fashion career

Fashion Jobs: Improving the Way Clothes Are Made Can Be a Career

MEC's Samantha Kuchmak explains what it means to have a fashion career in social sustainability.

Sustainability is fashion’s hottest trend but one we hope will never go out of style. Finally, consumers are demanding that the brands they shop be socially and environmentally responsible, and the fashion industry is taking notice. At outdoor giant Mountain Equipment Co-Op, Samantha Kuchmak is the brand’s social compliance manager. We asked her to talk about her job and share tips on what it takes to make a career out of being a stylish person who is passionate about clothes and the world.

How competitive is it to get a job in your field?

There are a lot of interested and passionate corporate social responsibility people in Canada. As I work with more and more Canadian companies, both in apparel and retail, I am seeing more opportunities around social responsibility.

What’s your best advice to millennials trying to make it in your industry?

Travel! It gives you so much experience and perspective.

Do you have any advice for people who aren’t entirely sure where they want to work or what they want to do?

After university, I felt completely lost when it came to knowing what I wanted to do next. I think this feeling is totally normal. Sometimes we feel like we must be completely certain about the path we’re about to choose. My advice? Be open to new experiences and trust that each experience will open another door. My university professors gave this advice to my graduating class, and I was skeptical. Now that I reflect back on where I’ve been and who I am today, I see that it’s true. But my tips are this: Find a good mentor to learn from, and be honest with yourself in terms of what you’re passionate about and what you’re good at. This can help you decide on your path.

How important is it to network in your field? What’s the best way to go about doing so?

Networking is important as it helps to develop relationships with other brands and retailers in the space of social responsibility. Through my travel to trade shows, conferences and factories, I am constantly meeting people from other brands who hold a similar position. I cannot count the number of times where I have been able to call up another brand (REI, Columbia Sportswear, Patagonia, LL Bean, etc.) to ask them for support on how they worked through an issue or how they developed a program and rolled it out.

Is an internship required in your industry?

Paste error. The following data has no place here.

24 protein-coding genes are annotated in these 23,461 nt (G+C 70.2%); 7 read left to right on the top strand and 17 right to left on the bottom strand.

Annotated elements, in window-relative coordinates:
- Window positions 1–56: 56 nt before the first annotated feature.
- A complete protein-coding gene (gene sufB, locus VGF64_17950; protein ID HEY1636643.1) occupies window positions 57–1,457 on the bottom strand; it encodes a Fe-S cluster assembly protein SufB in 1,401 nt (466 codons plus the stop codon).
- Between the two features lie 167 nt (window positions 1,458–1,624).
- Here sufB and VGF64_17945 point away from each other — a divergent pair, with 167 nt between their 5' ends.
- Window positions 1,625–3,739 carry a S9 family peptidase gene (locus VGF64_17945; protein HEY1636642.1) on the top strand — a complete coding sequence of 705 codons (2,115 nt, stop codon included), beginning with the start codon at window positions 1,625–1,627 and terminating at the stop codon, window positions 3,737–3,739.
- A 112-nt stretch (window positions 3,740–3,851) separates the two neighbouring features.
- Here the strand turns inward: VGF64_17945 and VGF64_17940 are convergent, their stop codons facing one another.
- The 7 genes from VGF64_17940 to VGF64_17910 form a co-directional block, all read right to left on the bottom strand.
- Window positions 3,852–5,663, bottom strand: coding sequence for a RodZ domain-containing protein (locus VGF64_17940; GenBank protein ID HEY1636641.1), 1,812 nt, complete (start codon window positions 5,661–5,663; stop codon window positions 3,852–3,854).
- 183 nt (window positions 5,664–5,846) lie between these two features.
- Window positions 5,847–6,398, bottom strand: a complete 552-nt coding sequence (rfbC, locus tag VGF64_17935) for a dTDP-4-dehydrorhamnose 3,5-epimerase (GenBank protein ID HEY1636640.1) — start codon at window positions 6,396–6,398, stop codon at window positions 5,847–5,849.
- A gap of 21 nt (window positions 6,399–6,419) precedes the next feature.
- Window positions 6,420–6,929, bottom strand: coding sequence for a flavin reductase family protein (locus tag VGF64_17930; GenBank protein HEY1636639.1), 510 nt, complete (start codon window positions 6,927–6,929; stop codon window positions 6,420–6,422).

Internships are always a great way to gain experience, especially when fresh out of school. In 2008, I applied for an internship through the YMCA for recent university graduates with little work experience in their fields. It’s an excellent way to get a foot in the door and build up your resume.

How did your academic studies prepare you for this job? How did they not?

I studied geography at the University of Western Ontario. It was a fantastic program, as it opened my eyes to so many disciplines under the umbrella of geography: urban planning, geographic information systems, biodiversity and more. Throughout all of my courses and my time at Western, my academics taught me the value of critical thinking, which I use daily in this job. In many of my classes, we focused on world issues, such as looking at global water scarcity, or environmental protection laws and regulations. Geography is a vast subject and is eye-opening on a variety of topics. The global perspective and critical thinking help me in my role today.

What other industries make social compliance a viable career option?

So many. The toy industry, electronics, jewelry—the list goes on and on. Corporate social responsibility and sustainability is being built into more and more companies’ overall strategies and annual reporting.

Why do you think it’s important for brands to have a social compliance manager?

We all have an impact on our global economy. As a retailer and a brand, we purchase materials and products from around the world. We have a responsibility under the UN Guiding Principles on Business and Human Rights. We commit to having traceability within our supply chain and we treat all humans with respect and dignity.

What’s the most rewarding aspect of your job?

Travel has been a huge perk of the job. I love looking through my passport, reflecting on where I have been, the people I have met and the experiences I’ve had.